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Halt mothballing of schools

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By Marc McLean, local democracy reporter
Halt mothballing of schools

THE trend towards mothballing schools in Dumfries and Galloway could have “critically damaging consequences” for rural communities, a councillor has warned.

Dee and Glenkens Councillor Dougie Campbell is extremely concerned about the future of closure-threatened Dalry Secondary and other high schools which may be affected further down the line.

Worried about the impact that mothballing these schools could have on pupils, parents and wider communities where the schools are located, Councillor Campbell is calling for Dumfries and Galloway Council to put some proper policies in place around this issue.

He will also table a motion at next week’s full council meeting calling for an immediate halt to mothballing of secondary schools.

Councillor Dougie Campbell said: “I really hope fellow councillors will support this motion and see for themselves the damaging impact mothballing could have on pupils, parents and communities where secondary schools are located.

“Not least Dalry Secondary, which is based in a remote part of the region where people already feel under siege from cuts to services.

“With school rolls falling regionwide, Dalry Secondary is the first to be threatened by closure, so we need to make sure we get this right, have a robust, transparent policy in place, and that alternative options for education provision are explored in consultation with affected communities whose future wellbeing has to be embedded in the decisions we take.”

Numerous primary schools in the region have been mothballed – temporarily closed but with no decision on the building’s future – due to falling school rolls.

Education chiefs insist that this action is necessary because the region is currently experiencing a “significant and sustained fall in pupil numbers”, with the National Records of Scotland predicting a further 18 percent fall in the 0-15 age group over the next 10 years.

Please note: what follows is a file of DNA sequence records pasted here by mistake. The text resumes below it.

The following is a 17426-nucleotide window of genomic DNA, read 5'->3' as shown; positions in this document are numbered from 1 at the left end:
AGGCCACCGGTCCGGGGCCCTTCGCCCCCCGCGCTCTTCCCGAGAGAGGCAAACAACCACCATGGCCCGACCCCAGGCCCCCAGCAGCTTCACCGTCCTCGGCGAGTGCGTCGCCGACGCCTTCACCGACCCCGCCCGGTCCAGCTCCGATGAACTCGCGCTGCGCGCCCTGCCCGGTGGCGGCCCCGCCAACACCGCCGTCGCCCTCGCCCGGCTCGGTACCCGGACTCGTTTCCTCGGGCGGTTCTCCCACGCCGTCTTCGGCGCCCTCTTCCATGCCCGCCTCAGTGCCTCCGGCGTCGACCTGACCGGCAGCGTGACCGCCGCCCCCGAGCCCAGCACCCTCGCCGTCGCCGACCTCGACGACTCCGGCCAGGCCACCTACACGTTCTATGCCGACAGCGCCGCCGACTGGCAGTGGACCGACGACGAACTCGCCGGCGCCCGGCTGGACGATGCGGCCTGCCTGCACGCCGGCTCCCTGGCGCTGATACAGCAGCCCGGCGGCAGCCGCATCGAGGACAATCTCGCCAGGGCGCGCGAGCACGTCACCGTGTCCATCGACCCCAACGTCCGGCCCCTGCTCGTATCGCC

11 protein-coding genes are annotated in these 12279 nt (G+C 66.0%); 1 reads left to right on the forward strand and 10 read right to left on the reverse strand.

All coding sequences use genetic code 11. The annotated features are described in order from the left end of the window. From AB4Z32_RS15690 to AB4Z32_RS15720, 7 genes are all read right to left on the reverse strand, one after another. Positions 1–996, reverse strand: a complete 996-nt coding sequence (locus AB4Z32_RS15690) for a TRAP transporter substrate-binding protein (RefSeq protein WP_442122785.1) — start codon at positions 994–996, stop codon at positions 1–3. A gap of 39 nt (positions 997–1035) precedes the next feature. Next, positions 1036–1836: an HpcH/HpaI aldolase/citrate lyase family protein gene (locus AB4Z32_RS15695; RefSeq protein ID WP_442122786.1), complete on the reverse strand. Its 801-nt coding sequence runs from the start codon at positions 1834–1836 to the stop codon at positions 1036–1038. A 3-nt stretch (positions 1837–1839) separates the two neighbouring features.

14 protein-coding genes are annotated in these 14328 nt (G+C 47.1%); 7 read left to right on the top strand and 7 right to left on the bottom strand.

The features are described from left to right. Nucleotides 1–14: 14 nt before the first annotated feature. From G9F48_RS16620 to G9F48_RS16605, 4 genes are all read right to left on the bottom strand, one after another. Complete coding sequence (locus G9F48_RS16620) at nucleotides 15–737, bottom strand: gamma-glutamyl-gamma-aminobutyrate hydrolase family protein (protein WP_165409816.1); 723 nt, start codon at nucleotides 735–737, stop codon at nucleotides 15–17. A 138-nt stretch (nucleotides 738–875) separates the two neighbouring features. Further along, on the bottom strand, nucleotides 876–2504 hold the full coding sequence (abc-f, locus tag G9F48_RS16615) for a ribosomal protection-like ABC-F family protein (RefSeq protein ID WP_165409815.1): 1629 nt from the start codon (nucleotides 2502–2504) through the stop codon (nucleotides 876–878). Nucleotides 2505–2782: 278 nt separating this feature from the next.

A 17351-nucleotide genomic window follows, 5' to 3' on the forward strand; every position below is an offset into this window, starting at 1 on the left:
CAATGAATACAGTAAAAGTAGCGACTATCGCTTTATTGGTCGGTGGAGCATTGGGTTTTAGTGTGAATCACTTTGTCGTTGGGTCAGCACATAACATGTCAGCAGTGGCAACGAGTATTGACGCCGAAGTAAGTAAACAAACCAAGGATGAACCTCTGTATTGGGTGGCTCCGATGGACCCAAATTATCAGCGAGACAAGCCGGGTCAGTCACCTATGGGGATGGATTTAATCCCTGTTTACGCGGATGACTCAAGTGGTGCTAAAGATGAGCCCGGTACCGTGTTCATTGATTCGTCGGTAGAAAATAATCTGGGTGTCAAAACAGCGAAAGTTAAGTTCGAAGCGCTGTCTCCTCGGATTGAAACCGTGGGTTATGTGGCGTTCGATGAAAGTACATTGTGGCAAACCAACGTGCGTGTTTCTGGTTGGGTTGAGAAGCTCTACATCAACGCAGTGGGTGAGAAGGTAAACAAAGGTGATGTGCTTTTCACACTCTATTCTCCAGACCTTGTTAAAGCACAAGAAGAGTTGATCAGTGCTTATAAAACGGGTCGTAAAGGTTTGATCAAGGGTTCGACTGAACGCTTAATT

However, Councillor Campbell is aiming to stop mothballing of secondary schools in its tracks until full and meaningful consultation takes place with parents and pupils, and until the potential longer term consequences for communities is properly understood.

His motion has been seconded by SNP councillor Andy McFarlane, and he is hoping to get cross-party support from other elected members.

The motion reads: “Dumfries and Galloway Council does not currently have a member approved, secondary school mothballing policy, despite a previously intended report with recommendation to mothball Dalry Secondary School, to the education and learning committee on March 14.

“Members agree that the mothballing or closure of a rural secondary school is likely to have critically damaging consequences for equitable education provision in rural communities and, the wider socio-economic wellbeing of affected communities.

“As a consequence, members recognise the need for extensive and meaningful community consultation with parents, pupils, school parent councils, community councils, and other community bodies with a stake hold in local secondary education provision.

“While members note that school rolls are falling regionwide, detailed consideration of community impact is essential prior to a recommendation to mothball any secondary school.

“This should include engagement with the wider community on potential innovative and, alternative models and means for secondary level education provision, and also how to mitigate and manage any changes in provision.”

  • Tundergarth School, above, has been mothballed

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